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The Family

First Published 17 April 2008, Last Updated 21 April 2008

It is not every night that you get battered with pillows and soaked with wet washing by a family of Russian clowns in Hackney, which is probably just as well, as you would be a bit upset if that happened every time you went to east London. Last night, at the press night of The Family at Hackney Empire, however, it was a delight. Jo Fletcher-Cross was in the audience, trying to protect her notebook.

This is no ordinary family. A heavily pregnant mother, a vodka-swigging father, four children who all smoke and even the red-eyed ghost of granny; it already sounds like a particularly strange episode of Shameless, and that isn’t too far from the truth. Nobody ever says a word, though there are some squeaking toy ducks and some fantastic snoring from dad.

Teatr Licedei is a Russian company, formed by clowns in 1968, including Slava Polunine, who later toured the world with his legendary Snow Show. Anyone who saw that gorgeous spectacle will have some idea what to expect from Licedei. Their humour and nostalgia has a very Russian flavour, but at the heart of this show is a warm, messy, loving family with a demented edge.

The stage is strewn with dolls; small fashion dolls and large baby dolls, stuck to the front of the stage and scattered over a piano. Old photographs are pegged to washing lines which stretch out into the auditorium, and the walls of the family home are corrugated iron with portraits stuck haphazardly on them. This is a chaotic house, and no wonder, with such naughty children; the very first thing we see them do is put clothes pegs all over their snoozing father’s hair, clothes, and even his nose, and then tape his mouth shut to see what happens.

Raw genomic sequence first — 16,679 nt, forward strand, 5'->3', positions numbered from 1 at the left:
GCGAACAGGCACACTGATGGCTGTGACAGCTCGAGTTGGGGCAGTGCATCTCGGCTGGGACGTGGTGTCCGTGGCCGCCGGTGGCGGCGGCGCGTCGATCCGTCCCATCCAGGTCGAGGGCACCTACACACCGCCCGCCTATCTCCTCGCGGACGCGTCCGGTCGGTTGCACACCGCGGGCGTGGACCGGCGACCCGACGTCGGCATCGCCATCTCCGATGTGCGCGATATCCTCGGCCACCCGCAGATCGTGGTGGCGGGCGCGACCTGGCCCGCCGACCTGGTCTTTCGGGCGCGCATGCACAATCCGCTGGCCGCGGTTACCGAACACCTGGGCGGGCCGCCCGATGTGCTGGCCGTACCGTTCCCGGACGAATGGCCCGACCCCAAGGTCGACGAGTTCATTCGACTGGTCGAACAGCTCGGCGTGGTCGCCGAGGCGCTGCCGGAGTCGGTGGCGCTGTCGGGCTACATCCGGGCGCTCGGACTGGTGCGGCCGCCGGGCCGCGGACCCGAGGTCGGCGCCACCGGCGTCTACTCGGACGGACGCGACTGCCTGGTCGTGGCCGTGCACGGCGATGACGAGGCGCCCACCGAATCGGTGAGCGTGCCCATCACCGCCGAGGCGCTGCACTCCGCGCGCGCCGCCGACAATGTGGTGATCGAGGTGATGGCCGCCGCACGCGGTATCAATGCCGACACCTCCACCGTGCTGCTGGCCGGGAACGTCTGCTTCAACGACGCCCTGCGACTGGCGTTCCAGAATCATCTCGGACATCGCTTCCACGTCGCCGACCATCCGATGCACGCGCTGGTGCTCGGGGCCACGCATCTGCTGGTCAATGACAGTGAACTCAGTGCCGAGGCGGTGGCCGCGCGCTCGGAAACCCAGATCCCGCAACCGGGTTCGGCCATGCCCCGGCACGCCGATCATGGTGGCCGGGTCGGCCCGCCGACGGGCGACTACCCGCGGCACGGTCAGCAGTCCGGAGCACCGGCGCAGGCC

The kids all have their own peculiarities, from the doll-decapitating baby (Elena Sadkova) to the older brother (Kasyan Ryvkin) who conducts an imaginary orchestra which includes some of the audience. In fact, the audience has rather an important part to play in the proceedings; depending on where you are sitting you may be soaked, kissed, beaten with a pillow in an extraordinary pillow fight, engaged in a phone conversation, asked to leave or flirted with. Or all of the above.

Despite the pandemonium and a darker turn of events near the end, what emerges is a picture of a family that could be any family at all. Not perfect, not always happy, but loving and there for each other, most of the time. This is a crazy show, but if you want to laugh like a drain and see some dazzling silliness, this is the place to do it.

The Family is at Hackney Empire until 29 July



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